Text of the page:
MAN Energy Solutions Developing Low-Pressure Gas Engine
By Jack Burke22 May 2019
MAN Energy Solutions’ Two-Stroke Business Unit announced that it will develop a low-pressure gas engine as a supplement to its existing dual-fuel ME-GI engine. The company cited market demand as the rationale behind the move.
“We already offer the most sophisticated and technologically-advanced gas engine on the two-stroke market with our ME-GI type, and we are hungry for more,” said Bjarne Foldager, senior vice president, head of Two-Stroke Business at MAN Energy Solutions. “With this announcement, we expect to cater for the segment in the market that prioritizes low-pressure dual-fuel, and this will complement our comprehensive portfolio of solutions.”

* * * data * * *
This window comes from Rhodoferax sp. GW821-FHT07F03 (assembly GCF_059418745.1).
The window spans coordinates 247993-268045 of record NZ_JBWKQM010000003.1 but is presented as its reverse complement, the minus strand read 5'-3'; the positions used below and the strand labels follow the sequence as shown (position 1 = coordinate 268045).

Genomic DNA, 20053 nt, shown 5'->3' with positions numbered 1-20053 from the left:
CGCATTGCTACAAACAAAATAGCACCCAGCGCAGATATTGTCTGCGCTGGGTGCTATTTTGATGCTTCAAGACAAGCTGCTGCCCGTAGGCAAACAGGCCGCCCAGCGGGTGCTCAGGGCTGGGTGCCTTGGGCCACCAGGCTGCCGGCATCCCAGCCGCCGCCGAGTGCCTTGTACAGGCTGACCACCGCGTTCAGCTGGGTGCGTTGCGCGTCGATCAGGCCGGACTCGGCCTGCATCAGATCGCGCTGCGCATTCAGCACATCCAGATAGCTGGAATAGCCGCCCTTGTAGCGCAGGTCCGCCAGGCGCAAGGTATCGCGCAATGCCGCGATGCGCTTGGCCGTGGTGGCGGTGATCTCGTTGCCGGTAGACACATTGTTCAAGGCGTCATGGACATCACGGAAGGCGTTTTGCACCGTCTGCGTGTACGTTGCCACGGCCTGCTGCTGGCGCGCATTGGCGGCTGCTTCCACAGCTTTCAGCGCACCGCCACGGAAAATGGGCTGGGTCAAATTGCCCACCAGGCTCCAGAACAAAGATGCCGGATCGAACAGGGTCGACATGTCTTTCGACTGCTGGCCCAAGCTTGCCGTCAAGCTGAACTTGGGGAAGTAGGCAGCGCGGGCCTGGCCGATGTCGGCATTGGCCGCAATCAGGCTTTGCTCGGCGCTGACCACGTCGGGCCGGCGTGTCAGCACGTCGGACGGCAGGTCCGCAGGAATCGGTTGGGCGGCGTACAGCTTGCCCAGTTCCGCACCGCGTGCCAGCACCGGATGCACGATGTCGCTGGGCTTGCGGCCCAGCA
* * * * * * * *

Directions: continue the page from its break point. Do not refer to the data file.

MAN Energy Solutions aims to complete the development of the new engine during the first half of 2022. It sees the introduction of the low-pressure engine in terms of filling a gap within its portfolio, much akin to how its ME-LGIP engine – introduced in 2018 – added LPG to its roster, further broadening the list of liquid fuels its ME-LGI (-Liquid Gas Injection) engine can exploit.
MAN’s two-stroke engine offerings range from the 300 to 950-mm bore sizes have a total power range from 1560 kW to 82 440 kW, with units that vary in height from 5912 to 16 156 mm. This covers the ME (400 to 950 bore), ME-GI (400 to 950 bore), ME-B (300 to 500 bore) and MC (350 to 700 bore) series.
“The low-pressure engine will fill a gap within our portfolio,” Foldager said. “It will act as a companion to our high-pressure ME-GI engine, which will continue to be the most attractive solution within many market segments. Our mature two-stroke, dual-fuel technology has become the de-facto industry standard and accumulated over 280 confirmed sales along with 500 000 operational hours. Going forward, we want to further expand our reach within the general market for gas engines.”
MAN’s two-stroke engines are manufactured by licensees primarily based in Asia and serve a multitude of marine applications and segments, the company said.